Conclusions about how school leaders should address bullying, harassment, and racial discrimination cases remain unclear. There are varying approaches, like that of CHS which focuses on the use of restorative justice. According to the 2023-2024 CHS Code of Conduct, the method “emphasizes relationships and community” and “helps students understand the impact of their behavior both on themselves and on others.”

“In any discipline and fraction there is always some sort of harm caused whether it be harm to a learning environment, to educators, or peers, not necessarily physical harm, but any sort of harm”, Darci Jones, CHS Dean of Students stated. “The restorative piece [justice] is to look at how an alleged aggressor and victim can be reconciled through conversations and interactions as a community.”

Katie Seidl, Opportunities for Access and Inclusion Coordinator of Camas School District, expanded on the system. “Restorative practices are preventative [firstly] as it establishes a community so that every member is dependent on one another. Its main focus is to build the community.”

But rather than focusing on restorative justice as a means to discipline students, some research has found that serious awareness and implementation of education regarding discrimination may be an alternative to the discrimination issue. For example, Scientific American identified reduced rates of discrimination under constant awareness of a realistic marginalized society and the need to recognize the history behind the issue. As students became more aware of discrimination through public education, their understanding of oppression in society developed.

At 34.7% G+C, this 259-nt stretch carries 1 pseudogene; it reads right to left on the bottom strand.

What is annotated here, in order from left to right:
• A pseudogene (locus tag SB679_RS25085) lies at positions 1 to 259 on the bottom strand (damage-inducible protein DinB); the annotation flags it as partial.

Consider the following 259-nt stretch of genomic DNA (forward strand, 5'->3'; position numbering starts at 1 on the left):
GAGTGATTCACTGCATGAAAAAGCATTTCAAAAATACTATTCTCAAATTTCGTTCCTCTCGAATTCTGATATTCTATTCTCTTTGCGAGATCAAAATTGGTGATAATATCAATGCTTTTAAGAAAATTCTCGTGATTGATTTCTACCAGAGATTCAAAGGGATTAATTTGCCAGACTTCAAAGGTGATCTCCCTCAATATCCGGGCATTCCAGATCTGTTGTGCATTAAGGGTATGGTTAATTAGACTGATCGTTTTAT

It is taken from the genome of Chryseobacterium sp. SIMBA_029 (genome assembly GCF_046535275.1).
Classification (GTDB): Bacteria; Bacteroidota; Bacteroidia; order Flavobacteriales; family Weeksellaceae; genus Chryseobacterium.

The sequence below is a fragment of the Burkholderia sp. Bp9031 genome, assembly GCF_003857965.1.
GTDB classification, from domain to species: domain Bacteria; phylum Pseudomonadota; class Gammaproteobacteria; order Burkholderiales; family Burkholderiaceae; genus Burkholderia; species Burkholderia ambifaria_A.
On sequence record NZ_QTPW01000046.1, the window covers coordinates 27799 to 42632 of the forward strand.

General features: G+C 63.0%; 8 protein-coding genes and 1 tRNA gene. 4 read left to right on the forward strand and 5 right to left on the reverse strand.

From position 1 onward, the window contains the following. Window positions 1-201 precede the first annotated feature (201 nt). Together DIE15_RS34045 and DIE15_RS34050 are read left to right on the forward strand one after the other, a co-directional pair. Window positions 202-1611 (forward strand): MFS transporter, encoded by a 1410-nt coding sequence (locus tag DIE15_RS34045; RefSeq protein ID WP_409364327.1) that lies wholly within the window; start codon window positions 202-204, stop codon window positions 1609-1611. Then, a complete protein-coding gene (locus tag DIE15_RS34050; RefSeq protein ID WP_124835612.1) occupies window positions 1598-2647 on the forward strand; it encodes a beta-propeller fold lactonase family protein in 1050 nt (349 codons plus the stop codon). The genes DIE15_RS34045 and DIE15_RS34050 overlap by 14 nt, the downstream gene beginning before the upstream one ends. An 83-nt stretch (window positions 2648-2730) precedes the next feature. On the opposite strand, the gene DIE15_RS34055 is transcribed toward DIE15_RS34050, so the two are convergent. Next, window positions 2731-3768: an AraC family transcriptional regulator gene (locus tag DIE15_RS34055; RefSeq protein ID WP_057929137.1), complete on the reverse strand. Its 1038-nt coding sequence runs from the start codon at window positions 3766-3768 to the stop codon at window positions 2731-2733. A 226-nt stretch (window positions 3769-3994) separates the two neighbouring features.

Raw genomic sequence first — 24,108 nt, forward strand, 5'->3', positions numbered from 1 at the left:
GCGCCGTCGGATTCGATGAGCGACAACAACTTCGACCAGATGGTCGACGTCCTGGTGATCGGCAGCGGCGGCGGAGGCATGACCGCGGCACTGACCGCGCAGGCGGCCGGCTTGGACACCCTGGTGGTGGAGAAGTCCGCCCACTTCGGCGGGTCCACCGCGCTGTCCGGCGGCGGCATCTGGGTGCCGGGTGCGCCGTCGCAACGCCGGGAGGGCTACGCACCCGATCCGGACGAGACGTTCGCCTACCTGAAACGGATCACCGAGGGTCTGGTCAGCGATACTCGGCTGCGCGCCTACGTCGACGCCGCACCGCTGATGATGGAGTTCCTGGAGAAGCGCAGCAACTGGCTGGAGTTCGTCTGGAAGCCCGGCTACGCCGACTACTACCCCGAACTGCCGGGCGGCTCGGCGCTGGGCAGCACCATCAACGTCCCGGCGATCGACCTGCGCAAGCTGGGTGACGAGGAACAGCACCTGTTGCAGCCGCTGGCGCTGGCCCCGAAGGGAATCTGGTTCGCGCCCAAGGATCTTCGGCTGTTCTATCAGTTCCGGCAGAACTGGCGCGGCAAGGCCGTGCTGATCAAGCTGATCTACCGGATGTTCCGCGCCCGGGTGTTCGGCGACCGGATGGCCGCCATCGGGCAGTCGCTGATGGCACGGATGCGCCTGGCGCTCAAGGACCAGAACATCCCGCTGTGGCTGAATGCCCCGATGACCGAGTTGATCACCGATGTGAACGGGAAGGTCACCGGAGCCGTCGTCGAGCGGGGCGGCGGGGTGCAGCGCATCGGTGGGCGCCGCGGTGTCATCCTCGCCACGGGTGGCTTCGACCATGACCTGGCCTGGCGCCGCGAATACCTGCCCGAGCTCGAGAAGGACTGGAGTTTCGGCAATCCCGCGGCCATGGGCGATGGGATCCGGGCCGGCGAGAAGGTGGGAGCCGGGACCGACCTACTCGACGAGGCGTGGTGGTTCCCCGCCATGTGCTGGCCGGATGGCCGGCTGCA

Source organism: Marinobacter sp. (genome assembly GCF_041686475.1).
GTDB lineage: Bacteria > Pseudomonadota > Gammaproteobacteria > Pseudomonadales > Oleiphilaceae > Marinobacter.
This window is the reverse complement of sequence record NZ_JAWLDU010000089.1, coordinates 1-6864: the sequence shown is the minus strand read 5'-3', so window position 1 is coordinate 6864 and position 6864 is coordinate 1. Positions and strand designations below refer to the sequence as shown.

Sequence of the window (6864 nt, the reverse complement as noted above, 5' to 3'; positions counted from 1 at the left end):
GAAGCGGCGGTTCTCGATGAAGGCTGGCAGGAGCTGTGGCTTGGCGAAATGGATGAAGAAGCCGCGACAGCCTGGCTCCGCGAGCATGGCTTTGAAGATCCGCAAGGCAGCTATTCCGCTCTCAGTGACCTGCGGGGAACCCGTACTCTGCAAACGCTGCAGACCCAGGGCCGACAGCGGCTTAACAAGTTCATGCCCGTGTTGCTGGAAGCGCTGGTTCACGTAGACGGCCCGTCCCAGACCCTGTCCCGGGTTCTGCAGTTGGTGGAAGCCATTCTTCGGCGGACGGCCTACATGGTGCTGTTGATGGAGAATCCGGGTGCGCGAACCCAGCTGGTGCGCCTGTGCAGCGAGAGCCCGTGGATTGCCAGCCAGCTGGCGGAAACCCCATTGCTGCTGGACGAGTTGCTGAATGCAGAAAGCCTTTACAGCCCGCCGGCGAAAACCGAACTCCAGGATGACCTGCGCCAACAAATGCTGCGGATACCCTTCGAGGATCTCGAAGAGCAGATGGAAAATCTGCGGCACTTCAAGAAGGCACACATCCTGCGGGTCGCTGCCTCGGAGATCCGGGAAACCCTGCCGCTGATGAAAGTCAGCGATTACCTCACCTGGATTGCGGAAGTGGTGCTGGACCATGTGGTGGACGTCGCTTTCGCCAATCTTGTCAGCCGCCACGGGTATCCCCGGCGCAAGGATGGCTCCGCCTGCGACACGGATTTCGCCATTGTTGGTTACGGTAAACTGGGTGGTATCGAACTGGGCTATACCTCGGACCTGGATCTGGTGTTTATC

Many on-campus testified to this sentiment, arguing  CHS should implement better qualities and quantities of education in means of oppression and history. 

“The schools should provide more lessons on discrimination and support victims of these situations more actively,” Sawyer said.

In response, administrators expanded on their stance regarding the suggestions.

“In comparison to the seven years that I have been here [at CHS] I wouldn’t say awareness education [currently] has been robust or most proactive in our curriculum. We have had things [sessions] in advisory; when it was more 

often, [we have implemented lessons] on character education. But now, with advisory once a month, makes it harder to do more character education and HIB (Harassment Intimidation and Bullying) prevention work,” Associate Principal Owen Sanford added. “It’s a work in progress.”

A number of  CHS students admitted to being aware of or even experiencing discrimination on a near-daily basis

“There is definitely not enough awareness and restriction on discrimination between students,” CHS sophomore Ellie Neill said. 

Neill added that situations involving verbal harassment are not uncommon at CHS.

“Primarily, I see more girls being attacked or victimized by male students than guys. It’s mostly on their weight, looks, or their sex. It hurts when others make fun of physical traits that one has, but it’s so common within the school,” Neill said.

As there has been no clear key to the “right response to discrimination”, many schools, such as CHS, experiment with different methods of approach to unfriendly behavior on campuses. It can be arguable for both sides that there is a definite cost and benefit consequence to their decisions. As restorative justice is a method fairly new to the education system, its effects on the new generation of students are to be waited on by the public.

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Seha Jang
Seha Jang, Staff Writer